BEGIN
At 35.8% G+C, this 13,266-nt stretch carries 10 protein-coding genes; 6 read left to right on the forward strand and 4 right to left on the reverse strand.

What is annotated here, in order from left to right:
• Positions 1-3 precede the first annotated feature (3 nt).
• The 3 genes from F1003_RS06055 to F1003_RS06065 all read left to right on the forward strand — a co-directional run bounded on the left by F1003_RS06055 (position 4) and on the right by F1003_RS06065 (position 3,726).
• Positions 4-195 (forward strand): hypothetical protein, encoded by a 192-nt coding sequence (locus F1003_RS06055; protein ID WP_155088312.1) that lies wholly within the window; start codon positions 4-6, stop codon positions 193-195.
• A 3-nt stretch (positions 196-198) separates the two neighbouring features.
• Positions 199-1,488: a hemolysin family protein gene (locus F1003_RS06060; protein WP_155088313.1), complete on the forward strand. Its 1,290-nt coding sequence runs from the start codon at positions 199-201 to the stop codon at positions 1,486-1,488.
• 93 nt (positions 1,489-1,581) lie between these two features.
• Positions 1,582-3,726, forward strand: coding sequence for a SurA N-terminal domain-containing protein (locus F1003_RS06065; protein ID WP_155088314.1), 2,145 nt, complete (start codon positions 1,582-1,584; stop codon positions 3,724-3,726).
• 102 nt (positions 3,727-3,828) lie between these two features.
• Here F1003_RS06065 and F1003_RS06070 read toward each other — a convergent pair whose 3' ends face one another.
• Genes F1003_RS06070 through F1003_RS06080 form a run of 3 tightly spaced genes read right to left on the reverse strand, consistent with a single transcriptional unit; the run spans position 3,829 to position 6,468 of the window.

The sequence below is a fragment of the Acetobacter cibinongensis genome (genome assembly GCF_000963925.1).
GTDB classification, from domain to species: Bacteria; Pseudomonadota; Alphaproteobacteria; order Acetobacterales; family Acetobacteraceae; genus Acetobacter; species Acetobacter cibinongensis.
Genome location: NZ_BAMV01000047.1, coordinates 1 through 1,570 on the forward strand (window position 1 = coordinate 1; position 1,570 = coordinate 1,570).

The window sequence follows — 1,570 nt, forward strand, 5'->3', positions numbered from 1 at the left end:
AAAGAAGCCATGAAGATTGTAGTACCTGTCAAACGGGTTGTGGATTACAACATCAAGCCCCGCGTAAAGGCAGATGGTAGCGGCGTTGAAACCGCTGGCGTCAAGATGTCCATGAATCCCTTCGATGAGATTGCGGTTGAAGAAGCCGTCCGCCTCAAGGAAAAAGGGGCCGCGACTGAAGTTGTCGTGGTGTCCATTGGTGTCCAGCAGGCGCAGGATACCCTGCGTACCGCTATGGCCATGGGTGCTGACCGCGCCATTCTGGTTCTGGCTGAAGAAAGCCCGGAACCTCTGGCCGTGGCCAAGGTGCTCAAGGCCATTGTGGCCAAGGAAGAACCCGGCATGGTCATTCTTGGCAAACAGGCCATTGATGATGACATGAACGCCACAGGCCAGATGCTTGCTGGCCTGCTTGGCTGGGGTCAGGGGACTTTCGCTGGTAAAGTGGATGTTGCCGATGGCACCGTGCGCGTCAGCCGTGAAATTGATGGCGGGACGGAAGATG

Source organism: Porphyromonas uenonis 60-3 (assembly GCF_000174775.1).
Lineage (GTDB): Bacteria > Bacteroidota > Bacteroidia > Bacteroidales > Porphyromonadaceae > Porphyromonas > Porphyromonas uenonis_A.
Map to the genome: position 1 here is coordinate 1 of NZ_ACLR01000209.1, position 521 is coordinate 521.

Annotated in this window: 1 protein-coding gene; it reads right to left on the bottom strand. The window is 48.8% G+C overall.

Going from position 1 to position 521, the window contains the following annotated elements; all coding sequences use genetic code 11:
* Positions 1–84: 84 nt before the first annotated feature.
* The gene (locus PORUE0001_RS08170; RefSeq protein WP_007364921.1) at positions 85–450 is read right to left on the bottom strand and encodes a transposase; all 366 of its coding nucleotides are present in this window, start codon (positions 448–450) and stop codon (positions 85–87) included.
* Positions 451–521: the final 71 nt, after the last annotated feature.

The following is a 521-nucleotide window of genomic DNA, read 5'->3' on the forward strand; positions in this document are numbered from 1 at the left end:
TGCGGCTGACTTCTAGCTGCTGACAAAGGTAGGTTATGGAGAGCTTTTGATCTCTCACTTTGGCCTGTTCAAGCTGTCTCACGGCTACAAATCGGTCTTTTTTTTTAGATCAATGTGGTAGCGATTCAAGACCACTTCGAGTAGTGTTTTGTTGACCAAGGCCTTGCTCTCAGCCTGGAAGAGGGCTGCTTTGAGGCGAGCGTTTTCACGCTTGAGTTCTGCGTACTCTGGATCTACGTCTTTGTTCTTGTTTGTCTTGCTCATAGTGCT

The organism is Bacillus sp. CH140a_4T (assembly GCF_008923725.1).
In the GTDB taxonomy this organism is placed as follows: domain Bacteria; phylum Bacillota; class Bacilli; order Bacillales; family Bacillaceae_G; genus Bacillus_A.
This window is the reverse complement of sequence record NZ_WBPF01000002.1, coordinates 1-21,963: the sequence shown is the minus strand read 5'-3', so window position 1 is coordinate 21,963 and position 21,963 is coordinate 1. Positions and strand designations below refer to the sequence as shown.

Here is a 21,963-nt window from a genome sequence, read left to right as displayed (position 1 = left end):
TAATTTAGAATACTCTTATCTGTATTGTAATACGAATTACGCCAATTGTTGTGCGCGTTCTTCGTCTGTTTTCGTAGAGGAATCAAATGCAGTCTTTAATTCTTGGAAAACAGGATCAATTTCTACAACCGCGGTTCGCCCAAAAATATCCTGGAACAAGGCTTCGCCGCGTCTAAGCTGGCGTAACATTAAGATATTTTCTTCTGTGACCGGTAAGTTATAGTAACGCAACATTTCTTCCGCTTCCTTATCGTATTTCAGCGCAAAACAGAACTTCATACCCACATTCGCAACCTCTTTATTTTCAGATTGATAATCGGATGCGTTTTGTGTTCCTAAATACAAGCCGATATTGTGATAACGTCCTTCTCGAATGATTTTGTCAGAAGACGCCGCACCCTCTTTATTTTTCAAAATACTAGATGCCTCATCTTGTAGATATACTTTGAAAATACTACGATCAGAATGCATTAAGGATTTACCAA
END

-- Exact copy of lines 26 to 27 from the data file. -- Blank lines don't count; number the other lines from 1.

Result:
The following is a 521-nucleotide window of genomic DNA, read 5'->3' on the forward strand; positions in this document are numbered from 1 at the left end:
TGCGGCTGACTTCTAGCTGCTGACAAAGGTAGGTTATGGAGAGCTTTTGATCTCTCACTTTGGCCTGTTCAAGCTGTCTCACGGCTACAAATCGGTCTTTTTTTTTAGATCAATGTGGTAGCGATTCAAGACCACTTCGAGTAGTGTTTTGTTGACCAAGGCCTTGCTCTCAGCCTGGAAGAGGGCTGCTTTGAGGCGAGCGTTTTCACGCTTGAGTTCTGCGTACTCTGGATCTACGTCTTTGTTCTTGTTTGTCTTGCTCATAGTGCT